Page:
Friday’s San Antonio Express-News commentary (“Streetcars will please San Antonians once they are running”) by Garl Boyd Lantham, president of the Texas Association of Rail Passengers begins:
I still remember when, as a young child, my father first pointed out the dangers inherent with the misuse of statistical information. He told me that “an astute man could prove anything he wanted” with facts and figures, then proceeded to take the same collection of data and construct two reasonable but diametrically opposed arguments.
All this came to mind when I read Randal O’Toole’s essay entitled “Subsidies make streetcars costly,” Other Views, Dec. 3. His column manufactured an artificial reality through the manipulation of facts.
In full disclosure, please let me point out that I’m a railroad professional and a believer in rail-based initiatives. I have worked for companies like Amtrak and Dallas Area Rapid Transit, and am intimately familiar with passenger train operations of all types.
O’Toole emphatically stated that San Antonians are “doomed to disappointment” if we re-establish street railway service. Nothing could be further from the truth.
There’s no need to visit Portland, Ore. to see what streetcars (and other forms of rail-based passenger transportation) can do for a region, either. Our friends up in Dallas can offer all the lessons we need.
Lantham is responding to Cato Institute senior fellow Randal O’Toole’s previous commentary (“Subsidies make streetcars costly”) criticizing the proposed San Antonio streetcar. There are two fundamental difficulties with Lantham’s commentary.
The first difficulty is that Lantham does not even attempt to show that O’Toole has mishandled any facts. This is, of course, not surprising, because after years of following O’Toole’s work, not a single instance comes to mind. Lantham’s quantitative criticism is profoundly unserious, given that the only number in his commentary is a date.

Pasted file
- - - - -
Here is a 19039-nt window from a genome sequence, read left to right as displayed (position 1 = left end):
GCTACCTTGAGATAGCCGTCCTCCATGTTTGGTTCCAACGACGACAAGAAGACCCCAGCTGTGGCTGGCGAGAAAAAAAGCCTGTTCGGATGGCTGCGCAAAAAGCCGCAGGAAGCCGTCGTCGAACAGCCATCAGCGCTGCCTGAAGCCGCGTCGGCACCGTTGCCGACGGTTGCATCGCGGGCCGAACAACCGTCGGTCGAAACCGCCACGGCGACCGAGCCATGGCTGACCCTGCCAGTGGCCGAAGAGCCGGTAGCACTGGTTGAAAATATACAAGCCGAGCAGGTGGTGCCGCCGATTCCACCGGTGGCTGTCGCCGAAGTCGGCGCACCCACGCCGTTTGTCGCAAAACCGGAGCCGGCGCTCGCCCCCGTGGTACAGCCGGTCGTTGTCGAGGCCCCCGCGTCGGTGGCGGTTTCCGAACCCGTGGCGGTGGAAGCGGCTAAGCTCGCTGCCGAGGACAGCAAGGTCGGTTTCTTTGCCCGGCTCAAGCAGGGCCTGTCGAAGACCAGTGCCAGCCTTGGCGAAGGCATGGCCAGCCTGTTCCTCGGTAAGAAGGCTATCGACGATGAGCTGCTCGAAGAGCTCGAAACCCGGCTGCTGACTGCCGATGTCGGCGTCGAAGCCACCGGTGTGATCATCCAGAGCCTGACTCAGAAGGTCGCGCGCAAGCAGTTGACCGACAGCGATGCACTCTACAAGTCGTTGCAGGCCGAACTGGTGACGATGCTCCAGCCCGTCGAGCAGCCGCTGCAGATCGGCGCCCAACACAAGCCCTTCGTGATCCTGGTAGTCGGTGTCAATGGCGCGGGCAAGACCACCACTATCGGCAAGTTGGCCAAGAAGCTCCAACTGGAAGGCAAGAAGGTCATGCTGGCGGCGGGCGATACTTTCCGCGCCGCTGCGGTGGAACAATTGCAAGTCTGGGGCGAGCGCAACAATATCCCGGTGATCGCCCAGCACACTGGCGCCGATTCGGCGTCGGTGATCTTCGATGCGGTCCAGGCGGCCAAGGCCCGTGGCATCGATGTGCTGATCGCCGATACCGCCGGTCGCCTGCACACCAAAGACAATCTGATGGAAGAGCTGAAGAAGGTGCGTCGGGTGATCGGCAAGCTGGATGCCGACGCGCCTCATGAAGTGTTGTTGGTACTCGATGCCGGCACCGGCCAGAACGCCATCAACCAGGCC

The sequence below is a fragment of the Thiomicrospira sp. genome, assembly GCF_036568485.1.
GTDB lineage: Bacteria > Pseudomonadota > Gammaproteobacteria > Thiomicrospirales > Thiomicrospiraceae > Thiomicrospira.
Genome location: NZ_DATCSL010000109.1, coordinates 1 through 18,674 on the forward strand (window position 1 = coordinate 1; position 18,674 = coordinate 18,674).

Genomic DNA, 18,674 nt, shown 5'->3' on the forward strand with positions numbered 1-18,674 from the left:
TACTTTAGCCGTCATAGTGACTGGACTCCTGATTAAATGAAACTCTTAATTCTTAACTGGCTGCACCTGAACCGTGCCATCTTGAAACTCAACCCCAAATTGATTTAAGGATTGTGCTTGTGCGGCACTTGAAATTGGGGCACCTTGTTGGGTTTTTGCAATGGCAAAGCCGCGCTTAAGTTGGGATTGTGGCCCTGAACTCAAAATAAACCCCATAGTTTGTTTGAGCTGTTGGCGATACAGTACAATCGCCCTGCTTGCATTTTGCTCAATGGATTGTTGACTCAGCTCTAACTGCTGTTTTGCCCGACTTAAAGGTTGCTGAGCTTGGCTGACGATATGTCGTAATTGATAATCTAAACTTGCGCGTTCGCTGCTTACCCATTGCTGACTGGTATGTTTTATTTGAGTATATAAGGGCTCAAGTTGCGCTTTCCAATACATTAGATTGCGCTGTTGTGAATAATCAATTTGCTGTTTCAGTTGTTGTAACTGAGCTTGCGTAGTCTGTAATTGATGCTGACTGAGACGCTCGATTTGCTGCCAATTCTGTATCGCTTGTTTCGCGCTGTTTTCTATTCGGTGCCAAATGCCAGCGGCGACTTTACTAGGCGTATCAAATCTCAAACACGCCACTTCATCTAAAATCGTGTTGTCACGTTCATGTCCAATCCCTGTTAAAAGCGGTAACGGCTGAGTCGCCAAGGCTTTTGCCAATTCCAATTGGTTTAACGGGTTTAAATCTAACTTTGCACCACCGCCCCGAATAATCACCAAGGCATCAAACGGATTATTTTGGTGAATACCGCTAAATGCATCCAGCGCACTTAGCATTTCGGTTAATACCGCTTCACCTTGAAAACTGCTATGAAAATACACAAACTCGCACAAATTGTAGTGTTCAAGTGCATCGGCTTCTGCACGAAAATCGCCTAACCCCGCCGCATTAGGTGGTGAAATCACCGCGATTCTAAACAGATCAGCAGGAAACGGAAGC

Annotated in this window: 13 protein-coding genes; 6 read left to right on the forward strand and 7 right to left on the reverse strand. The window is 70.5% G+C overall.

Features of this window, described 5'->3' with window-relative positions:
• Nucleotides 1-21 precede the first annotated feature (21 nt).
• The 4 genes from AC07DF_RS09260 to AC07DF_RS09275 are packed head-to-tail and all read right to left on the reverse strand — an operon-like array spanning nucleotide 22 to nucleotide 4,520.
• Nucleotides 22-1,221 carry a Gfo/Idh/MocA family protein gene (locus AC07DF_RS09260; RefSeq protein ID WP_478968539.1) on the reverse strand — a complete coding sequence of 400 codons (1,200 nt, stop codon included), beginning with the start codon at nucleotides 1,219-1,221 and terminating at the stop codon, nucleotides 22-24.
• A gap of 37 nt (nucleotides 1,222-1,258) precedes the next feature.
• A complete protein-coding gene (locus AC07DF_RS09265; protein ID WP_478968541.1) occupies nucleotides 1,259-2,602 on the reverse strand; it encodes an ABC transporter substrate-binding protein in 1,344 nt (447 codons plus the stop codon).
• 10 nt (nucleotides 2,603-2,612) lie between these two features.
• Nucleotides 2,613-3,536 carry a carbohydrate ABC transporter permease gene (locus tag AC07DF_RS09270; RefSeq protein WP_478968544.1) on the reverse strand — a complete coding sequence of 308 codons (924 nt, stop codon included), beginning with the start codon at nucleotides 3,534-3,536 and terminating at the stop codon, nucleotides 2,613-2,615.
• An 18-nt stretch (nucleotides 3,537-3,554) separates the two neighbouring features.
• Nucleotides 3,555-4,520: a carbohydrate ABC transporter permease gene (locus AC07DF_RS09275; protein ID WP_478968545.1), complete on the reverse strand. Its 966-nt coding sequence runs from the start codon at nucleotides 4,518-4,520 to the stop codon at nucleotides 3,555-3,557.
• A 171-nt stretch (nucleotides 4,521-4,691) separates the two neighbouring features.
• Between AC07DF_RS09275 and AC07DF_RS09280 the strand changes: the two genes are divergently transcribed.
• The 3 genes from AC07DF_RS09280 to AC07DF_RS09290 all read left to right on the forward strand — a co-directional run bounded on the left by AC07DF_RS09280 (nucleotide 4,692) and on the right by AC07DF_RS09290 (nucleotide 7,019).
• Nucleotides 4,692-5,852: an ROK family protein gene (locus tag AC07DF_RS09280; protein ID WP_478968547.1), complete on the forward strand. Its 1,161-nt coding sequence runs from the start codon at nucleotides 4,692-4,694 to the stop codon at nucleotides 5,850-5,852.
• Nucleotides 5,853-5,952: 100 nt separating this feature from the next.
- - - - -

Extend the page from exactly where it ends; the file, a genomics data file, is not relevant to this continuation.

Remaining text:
The second difficulty is that Lantham declares the Dallas rail system (DART) as a success based upon opinions, again without reference to a single number. The DART rail system was sold to local voters in the early 1980s as a means by which traffic congestion would be reduced (as virtually all rail systems are sold).
Here are some facts about Dallas has changed since the first DART rail line opened:
1. Transit’s journey to work market share in Dallas County has fallen by one third, from 4.2 percent to 2.8 percent (US Census and American Community Survey data). Dallas County is the core county of the Dallas-Fort Worth metropolitan area and all DART rail lines, and the line to Fort Worth converge in downtown Dallas).
2. Transit has become less important in the larger Dallas-Fort Worth metropolitan area, having dropped 41 percent from a 2.4 percent work trip market share in 1990 to 1.4 percent in 2010.
3. DART’s light rail system has more than tripled in length since 2001. Yet, overall DART light rail and bus ridership was down from 2001 to 2011.
4. Traffic volumes in Dallas-Fort Worth have increased many times total transit ridership since before the first light rail line opened, and traffic congestion has risen by 65 percent.
Advocates of transit spending rarely, if ever, concern themselves about such dismal results. But if the purpose of spending money on urban rail is not to reduce traffic congestion, or to increase transit market shares, then what is it?
Lantham may provide the answer:
Trains of all types are neat and fun and “sexy,”
I agree. Trains are fun. I used to drive 10 miles one-way in the opposite direction to Simi Valley to catch the short-lived commuter train to downtown Los Angeles in the early 1980s (before the Chatsworth station was opened).
But “fun” and “sexy” are not responsibilities of government. The substitution of romance for reality has led to misallocation of resources that has made traffic congestion worse in Dallas-Fort Worth. Even worse, irrational policy, driven at least in partially by romanticism, it is part of the reason that the nation (and many states) face a Fiscal Cliff.
Note: Dallas-Fort Worth: Characterized by Success
Despite the predictable failure of urban rail to transform Dallas County or Dallas-Fort Worth, the DFW Metroplex is one of the most successful metropolitan areas in the world. Workers in DFW have a work trip travel time of less than 26 minutes, according to the 2011 American Community Survey data. This is the shortest commute time of any metropolitan area with more than 5 million population in the first world. By comparison, in nearly equal sized Toronto, workers spend 33 minutes each way, despite a transit work trip market share more than 10 times as high and a population density nearly three times as high. Further, Dallas-Fort Worth (along with Atlanta and Houston) have the most affordable housing (relative to household incomes) among metropolitan areas over 5 million population in the high-income world.